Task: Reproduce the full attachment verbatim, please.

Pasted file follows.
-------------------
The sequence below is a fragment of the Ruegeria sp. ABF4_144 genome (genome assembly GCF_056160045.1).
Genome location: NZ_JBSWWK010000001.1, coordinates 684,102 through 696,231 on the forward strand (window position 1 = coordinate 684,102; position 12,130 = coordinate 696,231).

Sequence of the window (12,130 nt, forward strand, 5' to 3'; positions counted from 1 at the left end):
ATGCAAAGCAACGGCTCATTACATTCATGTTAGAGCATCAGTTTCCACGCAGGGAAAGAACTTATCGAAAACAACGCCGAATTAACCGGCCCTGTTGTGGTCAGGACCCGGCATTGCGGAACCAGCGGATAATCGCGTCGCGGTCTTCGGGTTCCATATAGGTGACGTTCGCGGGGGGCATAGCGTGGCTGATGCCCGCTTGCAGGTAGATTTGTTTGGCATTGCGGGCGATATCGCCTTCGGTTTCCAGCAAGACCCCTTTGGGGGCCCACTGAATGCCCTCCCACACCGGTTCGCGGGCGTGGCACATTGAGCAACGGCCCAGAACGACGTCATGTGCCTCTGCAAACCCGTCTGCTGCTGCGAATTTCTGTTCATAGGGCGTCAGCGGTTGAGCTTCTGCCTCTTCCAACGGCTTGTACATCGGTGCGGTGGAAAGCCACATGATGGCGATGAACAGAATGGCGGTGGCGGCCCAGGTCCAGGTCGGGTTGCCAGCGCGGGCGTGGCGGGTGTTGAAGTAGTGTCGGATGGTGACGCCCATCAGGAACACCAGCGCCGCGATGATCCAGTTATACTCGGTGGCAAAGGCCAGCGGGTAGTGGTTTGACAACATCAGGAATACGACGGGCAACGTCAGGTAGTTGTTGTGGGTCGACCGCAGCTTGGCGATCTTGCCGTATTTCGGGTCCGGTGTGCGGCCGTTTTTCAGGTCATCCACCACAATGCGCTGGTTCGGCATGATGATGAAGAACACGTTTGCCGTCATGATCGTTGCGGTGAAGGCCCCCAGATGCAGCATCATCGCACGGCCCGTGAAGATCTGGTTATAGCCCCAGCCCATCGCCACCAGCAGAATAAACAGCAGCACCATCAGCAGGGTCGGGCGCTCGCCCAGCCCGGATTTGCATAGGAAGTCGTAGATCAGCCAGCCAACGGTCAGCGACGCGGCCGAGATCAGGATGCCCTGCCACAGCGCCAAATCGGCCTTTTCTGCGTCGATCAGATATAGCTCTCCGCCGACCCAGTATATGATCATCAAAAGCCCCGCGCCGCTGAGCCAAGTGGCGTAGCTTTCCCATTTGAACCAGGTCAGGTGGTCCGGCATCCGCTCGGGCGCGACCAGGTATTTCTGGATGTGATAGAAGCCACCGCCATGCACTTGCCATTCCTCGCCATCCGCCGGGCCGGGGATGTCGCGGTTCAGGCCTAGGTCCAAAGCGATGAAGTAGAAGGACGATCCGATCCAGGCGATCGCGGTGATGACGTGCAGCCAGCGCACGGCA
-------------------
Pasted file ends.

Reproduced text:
The sequence below is a fragment of the Ruegeria sp. ABF4_144 genome (genome assembly GCF_056160045.1).
Genome location: NZ_JBSWWK010000001.1, coordinates 684,102 through 696,231 on the forward strand (window position 1 = coordinate 684,102; position 12,130 = coordinate 696,231).

Sequence of the window (12,130 nt, forward strand, 5' to 3'; positions counted from 1 at the left end):
ATGCAAAGCAACGGCTCATTACATTCATGTTAGAGCATCAGTTTCCACGCAGGGAAAGAACTTATCGAAAACAACGCCGAATTAACCGGCCCTGTTGTGGTCAGGACCCGGCATTGCGGAACCAGCGGATAATCGCGTCGCGGTCTTCGGGTTCCATATAGGTGACGTTCGCGGGGGGCATAGCGTGGCTGATGCCCGCTTGCAGGTAGATTTGTTTGGCATTGCGGGCGATATCGCCTTCGGTTTCCAGCAAGACCCCTTTGGGGGCCCACTGAATGCCCTCCCACACCGGTTCGCGGGCGTGGCACATTGAGCAACGGCCCAGAACGACGTCATGTGCCTCTGCAAACCCGTCTGCTGCTGCGAATTTCTGTTCATAGGGCGTCAGCGGTTGAGCTTCTGCCTCTTCCAACGGCTTGTACATCGGTGCGGTGGAAAGCCACATGATGGCGATGAACAGAATGGCGGTGGCGGCCCAGGTCCAGGTCGGGTTGCCAGCGCGGGCGTGGCGGGTGTTGAAGTAGTGTCGGATGGTGACGCCCATCAGGAACACCAGCGCCGCGATGATCCAGTTATACTCGGTGGCAAAGGCCAGCGGGTAGTGGTTTGACAACATCAGGAATACGACGGGCAACGTCAGGTAGTTGTTGTGGGTCGACCGCAGCTTGGCGATCTTGCCGTATTTCGGGTCCGGTGTGCGGCCGTTTTTCAGGTCATCCACCACAATGCGCTGGTTCGGCATGATGATGAAGAACACGTTTGCCGTCATGATCGTTGCGGTGAAGGCCCCCAGATGCAGCATCATCGCACGGCCCGTGAAGATCTGGTTATAGCCCCAGCCCATCGCCACCAGCAGAATAAACAGCAGCACCATCAGCAGGGTCGGGCGCTCGCCCAGCCCGGATTTGCATAGGAAGTCGTAGATCAGCCAGCCAACGGTCAGCGACGCGGCCGAGATCAGGATGCCCTGCCACAGCGCCAAATCGGCCTTTTCTGCGTCGATCAGATATAGCTCTCCGCCGACCCAGTATATGATCATCAAAAGCCCCGCGCCGCTGAGCCAAGTGGCGTAGCTTTCCCATTTGAACCAGGTCAGGTGGTCCGGCATCCGCTCGGGCGCGACCAGGTATTTCTGGATGTGATAGAAGCCACCGCCATGCACTTGCCATTCCTCGCCATCCGCCGGGCCGGGGATGTCGCGGTTCAGGCCTAGGTCCAAAGCGATGAAGTAGAAGGACGATCCGATCCAGGCGATCGCGGTGATGACGTGCAGCCAGCGCACGGCA